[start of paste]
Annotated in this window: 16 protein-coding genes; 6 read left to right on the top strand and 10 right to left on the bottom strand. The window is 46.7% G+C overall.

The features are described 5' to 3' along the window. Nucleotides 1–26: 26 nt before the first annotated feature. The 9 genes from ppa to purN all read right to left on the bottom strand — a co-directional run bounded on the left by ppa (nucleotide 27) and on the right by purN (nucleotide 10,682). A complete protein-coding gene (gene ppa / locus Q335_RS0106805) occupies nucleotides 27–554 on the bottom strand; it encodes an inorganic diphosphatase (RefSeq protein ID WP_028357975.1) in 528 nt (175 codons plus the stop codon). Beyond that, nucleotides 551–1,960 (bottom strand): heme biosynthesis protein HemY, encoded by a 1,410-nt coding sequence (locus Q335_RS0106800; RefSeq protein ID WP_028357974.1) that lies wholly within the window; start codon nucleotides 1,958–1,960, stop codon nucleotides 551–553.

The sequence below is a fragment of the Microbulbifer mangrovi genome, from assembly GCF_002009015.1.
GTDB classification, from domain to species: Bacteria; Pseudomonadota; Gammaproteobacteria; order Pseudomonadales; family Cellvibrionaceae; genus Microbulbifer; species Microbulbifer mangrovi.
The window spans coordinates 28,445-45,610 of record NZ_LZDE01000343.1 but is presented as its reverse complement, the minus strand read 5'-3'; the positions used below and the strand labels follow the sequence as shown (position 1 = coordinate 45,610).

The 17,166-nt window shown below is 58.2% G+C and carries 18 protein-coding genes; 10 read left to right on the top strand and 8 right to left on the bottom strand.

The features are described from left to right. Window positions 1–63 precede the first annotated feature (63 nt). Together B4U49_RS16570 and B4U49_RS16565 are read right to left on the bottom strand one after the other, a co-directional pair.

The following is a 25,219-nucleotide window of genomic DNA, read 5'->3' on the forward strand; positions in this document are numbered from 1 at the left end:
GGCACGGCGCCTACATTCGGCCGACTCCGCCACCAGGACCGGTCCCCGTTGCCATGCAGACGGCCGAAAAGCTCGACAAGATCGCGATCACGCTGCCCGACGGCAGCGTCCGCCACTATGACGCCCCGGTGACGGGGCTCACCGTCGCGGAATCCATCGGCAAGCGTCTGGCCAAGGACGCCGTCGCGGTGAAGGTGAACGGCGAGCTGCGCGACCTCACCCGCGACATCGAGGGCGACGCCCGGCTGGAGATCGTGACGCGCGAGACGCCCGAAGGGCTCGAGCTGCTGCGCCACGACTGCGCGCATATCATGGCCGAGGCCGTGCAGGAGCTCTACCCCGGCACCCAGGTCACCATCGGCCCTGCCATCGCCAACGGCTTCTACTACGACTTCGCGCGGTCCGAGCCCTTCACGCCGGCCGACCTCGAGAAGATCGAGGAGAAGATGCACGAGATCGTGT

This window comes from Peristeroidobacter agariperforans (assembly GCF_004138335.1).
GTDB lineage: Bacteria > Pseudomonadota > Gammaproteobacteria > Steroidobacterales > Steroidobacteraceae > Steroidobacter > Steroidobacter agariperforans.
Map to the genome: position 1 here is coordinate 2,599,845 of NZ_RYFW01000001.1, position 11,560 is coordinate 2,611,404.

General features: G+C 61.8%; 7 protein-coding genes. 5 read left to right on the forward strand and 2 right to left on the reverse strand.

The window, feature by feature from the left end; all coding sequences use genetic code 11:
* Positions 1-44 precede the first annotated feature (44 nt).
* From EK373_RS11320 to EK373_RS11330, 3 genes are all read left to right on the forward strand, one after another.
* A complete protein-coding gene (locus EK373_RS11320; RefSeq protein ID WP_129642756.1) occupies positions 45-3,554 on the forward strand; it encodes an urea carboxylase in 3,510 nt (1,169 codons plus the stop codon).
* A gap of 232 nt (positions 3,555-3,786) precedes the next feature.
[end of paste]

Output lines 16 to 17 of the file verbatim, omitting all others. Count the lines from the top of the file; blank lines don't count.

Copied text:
* From EK373_RS11320 to EK373_RS11330, 3 genes are all read left to right on the forward strand, one after another.
* A complete protein-coding gene (locus EK373_RS11320; RefSeq protein ID WP_129642756.1) occupies positions 45-3,554 on the forward strand; it encodes an urea carboxylase in 3,510 nt (1,169 codons plus the stop codon).